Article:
- The Battle of Bloody Bay 1480, When William Dubh MacLeod was killed (or taken prisoner) supporting John MacDonald against his bastard son Angus Og Macdonald the flag was also said to have been unfurled in the Battle of Badh na Fola - the Battle of Bloody Bay. According to MacDonald cronicles William was taken prisoner by Angus Og and Allan Moidertach but had been so severely wounded that he died on his way back to Dunvegan. It is said by the Seanachie of Sleat that Ronald Bain, son of Allan the laird of Moidart seized MacLeods galley but an Irishman prevented it from being steered away by thrusting the blade of an oar below the stern post of the galley between it and the rudder. As already mentioned the flag was guarded by a dozen warriors and one after another of them was slain. There is a special account of one of them - Murchadh Breac (Murdo the pock-marked) who was struck by a spear and collapsed on deck of the galley but kept holding the flag up by sticking its pole into the gaping hole of his body until he was relieved of his charge by a comrade. On account of the Seanachie of MacDonald William Dubh was taken prisoner by Allan Moidertach and Angus Og. After the Battle of Bloody Bay the MacDonalds raided Skye on behalf of Clan Leod's part supporting John MacDonald against Angus Og. William Dubh must have been prisoner then as his son Alasdair was not yet chief of the clan when he withstood the raging MacDonalds and was severely wounded between the shoulders by a battleaxe from which he never really recovered. Thence he was hunchbacked and so comes his name Alasdair Crotach.
16th Century & Clan ConflictsEdit
- 1560 - The Gallowglass. The MacLeods along with Clan MacLean and Clan MacKay were part of the Gallowglass. A mixture of Scots and Vikings became a ferocious mercenary army who successfully fought for Shane O'Neill in Ireland
- Battle of the Spoiling Dyke 1578. The Clan MacDonald of Uist barred the doors of Trumpan Church, or Kilconan Church as it was once known, east of the shores of Ardmore Bay. They then set fire to the church full of worshippers. No one escaped alive except one girl who although mortally wounded managed to give the alarm. On hearing the news, the Chief of Clan MacLeod and his men set off for Ardmore bay where a battle ensued. The MacDonalds were killed almost to a man. The corpses of the MacDonalds were dragged along and then buried in a turf dyke, thus the incident being known as the "Battle of the Spoiling Dyke". The atrocity by the MacDonalds was to exact vegeance on the MacLeods for their atrocity of the massacre of MacDonalds in cave on the island of Eigg a couple of years earlier. This again was a tit-for-tat revenge between the two feuding clans.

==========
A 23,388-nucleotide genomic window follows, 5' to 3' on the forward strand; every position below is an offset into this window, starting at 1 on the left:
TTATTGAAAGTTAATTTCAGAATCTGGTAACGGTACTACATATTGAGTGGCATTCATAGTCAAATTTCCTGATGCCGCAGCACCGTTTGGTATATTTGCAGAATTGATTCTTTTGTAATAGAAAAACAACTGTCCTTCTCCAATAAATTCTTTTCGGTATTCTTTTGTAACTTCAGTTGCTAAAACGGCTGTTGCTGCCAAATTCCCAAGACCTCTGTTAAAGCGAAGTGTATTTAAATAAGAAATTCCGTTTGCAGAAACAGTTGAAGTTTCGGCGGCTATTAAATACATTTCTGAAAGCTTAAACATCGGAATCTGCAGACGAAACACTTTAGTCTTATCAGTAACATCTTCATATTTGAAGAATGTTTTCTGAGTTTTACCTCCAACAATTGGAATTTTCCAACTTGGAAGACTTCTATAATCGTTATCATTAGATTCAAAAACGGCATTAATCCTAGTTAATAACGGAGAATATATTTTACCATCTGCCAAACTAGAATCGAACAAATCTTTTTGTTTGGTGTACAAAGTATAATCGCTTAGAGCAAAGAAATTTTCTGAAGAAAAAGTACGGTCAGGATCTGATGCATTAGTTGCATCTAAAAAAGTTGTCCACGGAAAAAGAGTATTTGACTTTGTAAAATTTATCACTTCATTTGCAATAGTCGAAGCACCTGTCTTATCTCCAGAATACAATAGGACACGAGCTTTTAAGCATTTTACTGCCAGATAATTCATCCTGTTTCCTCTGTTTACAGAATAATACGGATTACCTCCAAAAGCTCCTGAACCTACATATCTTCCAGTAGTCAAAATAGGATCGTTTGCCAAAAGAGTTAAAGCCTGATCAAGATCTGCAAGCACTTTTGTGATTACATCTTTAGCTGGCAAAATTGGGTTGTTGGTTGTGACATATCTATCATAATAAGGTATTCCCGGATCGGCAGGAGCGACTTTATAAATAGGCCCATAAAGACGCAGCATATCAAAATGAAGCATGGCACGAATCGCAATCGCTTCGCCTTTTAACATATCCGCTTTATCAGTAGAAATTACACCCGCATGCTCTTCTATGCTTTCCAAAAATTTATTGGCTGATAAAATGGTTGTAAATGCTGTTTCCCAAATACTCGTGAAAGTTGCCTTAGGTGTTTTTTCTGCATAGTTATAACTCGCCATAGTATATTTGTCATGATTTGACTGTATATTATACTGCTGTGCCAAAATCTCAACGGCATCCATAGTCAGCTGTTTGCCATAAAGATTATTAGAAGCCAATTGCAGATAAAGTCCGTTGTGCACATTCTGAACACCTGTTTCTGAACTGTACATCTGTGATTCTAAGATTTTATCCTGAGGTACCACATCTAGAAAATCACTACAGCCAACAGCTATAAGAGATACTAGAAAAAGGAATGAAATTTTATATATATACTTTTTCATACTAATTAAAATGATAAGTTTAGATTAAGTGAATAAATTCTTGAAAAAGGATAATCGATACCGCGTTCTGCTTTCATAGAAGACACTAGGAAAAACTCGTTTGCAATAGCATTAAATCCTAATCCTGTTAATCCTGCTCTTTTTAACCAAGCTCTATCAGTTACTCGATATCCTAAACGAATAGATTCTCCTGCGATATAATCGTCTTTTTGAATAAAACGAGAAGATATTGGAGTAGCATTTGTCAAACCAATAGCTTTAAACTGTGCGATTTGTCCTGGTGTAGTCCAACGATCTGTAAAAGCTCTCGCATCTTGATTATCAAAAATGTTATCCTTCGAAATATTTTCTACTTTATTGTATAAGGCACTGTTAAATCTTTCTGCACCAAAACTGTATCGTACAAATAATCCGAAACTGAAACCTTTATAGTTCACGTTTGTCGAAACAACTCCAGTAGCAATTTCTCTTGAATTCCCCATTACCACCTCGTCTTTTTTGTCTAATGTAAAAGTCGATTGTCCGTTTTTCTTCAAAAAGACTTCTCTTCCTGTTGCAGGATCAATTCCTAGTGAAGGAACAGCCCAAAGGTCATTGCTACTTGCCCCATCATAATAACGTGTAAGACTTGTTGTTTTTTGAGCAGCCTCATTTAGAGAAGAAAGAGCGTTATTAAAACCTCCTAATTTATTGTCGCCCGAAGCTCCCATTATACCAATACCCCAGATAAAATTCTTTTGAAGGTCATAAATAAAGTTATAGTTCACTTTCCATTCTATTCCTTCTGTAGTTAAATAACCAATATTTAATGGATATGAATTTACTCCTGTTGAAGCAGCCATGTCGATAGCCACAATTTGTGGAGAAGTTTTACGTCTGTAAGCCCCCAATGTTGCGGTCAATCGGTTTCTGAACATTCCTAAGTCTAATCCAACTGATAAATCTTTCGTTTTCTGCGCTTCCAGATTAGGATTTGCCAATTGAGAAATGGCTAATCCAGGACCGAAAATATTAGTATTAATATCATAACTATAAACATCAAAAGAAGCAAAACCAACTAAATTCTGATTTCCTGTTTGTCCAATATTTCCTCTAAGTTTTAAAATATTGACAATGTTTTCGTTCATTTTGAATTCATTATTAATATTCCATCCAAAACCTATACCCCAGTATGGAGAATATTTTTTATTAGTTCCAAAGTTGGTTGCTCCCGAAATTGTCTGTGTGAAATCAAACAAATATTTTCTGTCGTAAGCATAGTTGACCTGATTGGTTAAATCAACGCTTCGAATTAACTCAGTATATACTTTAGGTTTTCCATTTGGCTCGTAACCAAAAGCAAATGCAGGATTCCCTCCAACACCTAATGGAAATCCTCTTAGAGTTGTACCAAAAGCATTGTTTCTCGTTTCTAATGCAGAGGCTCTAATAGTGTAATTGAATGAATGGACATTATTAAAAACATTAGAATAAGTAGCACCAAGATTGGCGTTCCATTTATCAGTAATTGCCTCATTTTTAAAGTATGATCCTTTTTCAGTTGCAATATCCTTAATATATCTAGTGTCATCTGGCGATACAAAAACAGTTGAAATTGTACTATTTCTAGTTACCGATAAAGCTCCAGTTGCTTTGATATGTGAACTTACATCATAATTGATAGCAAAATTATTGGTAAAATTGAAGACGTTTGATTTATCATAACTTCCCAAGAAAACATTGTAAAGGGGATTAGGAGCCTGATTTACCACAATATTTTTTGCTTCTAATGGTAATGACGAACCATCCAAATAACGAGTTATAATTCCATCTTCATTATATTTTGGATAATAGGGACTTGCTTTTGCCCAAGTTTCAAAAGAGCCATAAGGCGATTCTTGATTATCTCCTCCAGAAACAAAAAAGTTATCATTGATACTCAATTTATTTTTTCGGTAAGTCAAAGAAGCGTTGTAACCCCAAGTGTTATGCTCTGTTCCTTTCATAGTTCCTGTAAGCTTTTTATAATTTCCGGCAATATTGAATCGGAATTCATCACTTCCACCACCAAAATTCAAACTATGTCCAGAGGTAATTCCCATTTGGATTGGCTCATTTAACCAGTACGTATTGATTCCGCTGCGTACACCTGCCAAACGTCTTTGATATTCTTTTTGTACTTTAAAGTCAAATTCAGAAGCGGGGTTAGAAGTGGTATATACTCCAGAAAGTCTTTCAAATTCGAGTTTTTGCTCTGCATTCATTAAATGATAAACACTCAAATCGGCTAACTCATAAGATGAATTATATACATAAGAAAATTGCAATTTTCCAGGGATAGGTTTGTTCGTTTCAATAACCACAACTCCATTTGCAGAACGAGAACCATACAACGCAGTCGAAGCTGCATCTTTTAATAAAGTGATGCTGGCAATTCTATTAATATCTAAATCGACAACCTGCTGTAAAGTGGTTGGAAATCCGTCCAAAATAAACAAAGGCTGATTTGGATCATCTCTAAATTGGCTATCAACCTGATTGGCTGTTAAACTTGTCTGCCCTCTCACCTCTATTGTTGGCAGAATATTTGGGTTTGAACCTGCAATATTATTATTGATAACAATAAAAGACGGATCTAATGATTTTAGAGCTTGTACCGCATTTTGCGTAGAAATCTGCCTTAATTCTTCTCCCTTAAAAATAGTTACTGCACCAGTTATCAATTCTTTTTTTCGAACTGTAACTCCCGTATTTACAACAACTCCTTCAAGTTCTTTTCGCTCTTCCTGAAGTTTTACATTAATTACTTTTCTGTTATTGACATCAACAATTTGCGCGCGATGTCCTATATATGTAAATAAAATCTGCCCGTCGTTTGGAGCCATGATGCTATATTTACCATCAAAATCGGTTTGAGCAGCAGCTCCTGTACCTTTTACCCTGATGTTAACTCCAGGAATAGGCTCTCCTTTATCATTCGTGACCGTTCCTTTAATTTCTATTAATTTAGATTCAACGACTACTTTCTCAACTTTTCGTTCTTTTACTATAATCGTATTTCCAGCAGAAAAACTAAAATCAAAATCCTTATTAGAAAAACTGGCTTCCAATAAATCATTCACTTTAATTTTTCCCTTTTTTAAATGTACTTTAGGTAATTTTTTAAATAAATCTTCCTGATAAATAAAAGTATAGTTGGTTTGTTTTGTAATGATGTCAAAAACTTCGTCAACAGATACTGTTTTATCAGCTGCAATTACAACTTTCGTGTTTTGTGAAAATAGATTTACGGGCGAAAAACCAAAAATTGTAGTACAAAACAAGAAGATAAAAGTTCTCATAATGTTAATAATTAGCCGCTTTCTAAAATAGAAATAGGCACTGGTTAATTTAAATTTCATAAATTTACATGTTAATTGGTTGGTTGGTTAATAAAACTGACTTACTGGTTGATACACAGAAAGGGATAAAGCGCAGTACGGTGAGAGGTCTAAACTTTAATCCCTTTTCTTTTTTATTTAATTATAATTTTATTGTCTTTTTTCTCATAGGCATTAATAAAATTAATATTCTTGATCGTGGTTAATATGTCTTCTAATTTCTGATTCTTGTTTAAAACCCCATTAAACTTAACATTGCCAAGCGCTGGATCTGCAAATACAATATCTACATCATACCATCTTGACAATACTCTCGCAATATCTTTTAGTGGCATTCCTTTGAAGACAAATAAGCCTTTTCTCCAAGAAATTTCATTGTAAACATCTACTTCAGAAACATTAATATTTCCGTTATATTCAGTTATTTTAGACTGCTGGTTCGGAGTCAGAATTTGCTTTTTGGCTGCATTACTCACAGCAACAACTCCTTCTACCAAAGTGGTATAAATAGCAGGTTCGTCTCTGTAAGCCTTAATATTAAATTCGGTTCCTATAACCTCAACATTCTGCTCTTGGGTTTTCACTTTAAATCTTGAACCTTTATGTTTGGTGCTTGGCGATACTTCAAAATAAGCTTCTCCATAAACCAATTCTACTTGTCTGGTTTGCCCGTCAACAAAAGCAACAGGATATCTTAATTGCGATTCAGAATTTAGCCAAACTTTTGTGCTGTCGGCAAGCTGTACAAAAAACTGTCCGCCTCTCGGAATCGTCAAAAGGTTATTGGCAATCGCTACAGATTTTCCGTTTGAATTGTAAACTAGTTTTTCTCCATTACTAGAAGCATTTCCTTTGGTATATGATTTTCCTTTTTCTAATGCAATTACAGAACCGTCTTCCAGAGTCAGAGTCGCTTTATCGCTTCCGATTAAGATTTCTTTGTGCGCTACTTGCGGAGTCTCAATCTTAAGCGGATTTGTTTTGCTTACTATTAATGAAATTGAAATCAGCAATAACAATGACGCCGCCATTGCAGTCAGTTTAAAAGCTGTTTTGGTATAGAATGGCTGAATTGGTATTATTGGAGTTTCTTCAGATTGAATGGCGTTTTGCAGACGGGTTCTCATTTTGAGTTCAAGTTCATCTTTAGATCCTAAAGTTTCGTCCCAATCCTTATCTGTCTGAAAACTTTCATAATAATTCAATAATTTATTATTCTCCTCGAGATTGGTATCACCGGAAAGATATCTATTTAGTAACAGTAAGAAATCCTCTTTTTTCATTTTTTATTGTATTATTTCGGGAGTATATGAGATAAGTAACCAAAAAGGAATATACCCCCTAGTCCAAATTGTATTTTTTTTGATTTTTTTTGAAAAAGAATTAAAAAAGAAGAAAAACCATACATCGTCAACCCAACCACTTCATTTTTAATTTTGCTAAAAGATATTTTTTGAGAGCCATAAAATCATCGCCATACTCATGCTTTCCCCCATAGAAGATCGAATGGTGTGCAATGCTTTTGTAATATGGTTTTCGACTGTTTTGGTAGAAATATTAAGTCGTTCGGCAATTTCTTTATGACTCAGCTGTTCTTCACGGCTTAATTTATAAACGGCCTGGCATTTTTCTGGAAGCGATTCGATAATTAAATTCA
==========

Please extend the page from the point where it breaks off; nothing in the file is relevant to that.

17th Century Clan Conflicts & Civil WarEdit
- The Battle of Siol Thormoid in 1601. Donald Gorm MacDonaldof Sleat had married the sister of Sir Rory Macleod of Harris. For some reason Donald Gorm MacDonald did not like his wife. Sir Rory MacLeod sent a message to Donald Gorm MacDonald, asking him to return his sister. Donald Gorm not only refused to obey this request, but also divorced her. He then married the sister of Kenneth MacKenzie, Laird of Kintail. Sir Rory MacLeod took this disgrace (as he thought it) so highly, that, he assembled his men and invaded part of Donald Gorm MacDonald's lands on the Isle of Skye, which lands Sir Rory MacLeod claimed to be his. Donald Gorm MacDonald then assembled his forces, and invaded MacLeod's lands of Harris, which he wasted and spoiled, carried away their store and bestial property, and killed some of the inhabitants. Rory MacLeod and his men traveled with the Siol Thormoid (the MacLeods of Harris)to the Isle of North Uist (which was Donald Gorm MacDonald's). He sent his cousin, Donald Glas MacLeod, with some forty men, to spoil the island, and they also took valuable property which had been stored in a church. John MacIan-MacJames (a kinsman of Donald Gorm MacDonald), accompanied by twenty others, encountered Donald Glas Macleod. After a sharp skirmish, they killed Donald Glas MacLeod, with the most part of his company, and so rescued the goods. Sir Rory, seeing the bad success of his men, retired home for the time being. Both sides continued to steal and slaughter. In the end, Donald Gorm MacDonald assembled his whole forces in the year 1601 and invaded Sir Rory MacLeod's lands drawing them into a fight. Sir Rory Macleod was then in Argyll looking for advice from the Earl of Argyll against the Clan MacDonald. Alexander MacLeod (Sir Rory's brother) resolved to fight with Donald Gorm MacDonald, even though his brother was absent. The battle lasted for the most part of the day, both contending for the victory with great obstinacy. The Clan MacDonald, in the end, defeated their enemies, taking Alexander MacLeod prisoner. The two sides later made peace and Alexander MacLeod was released.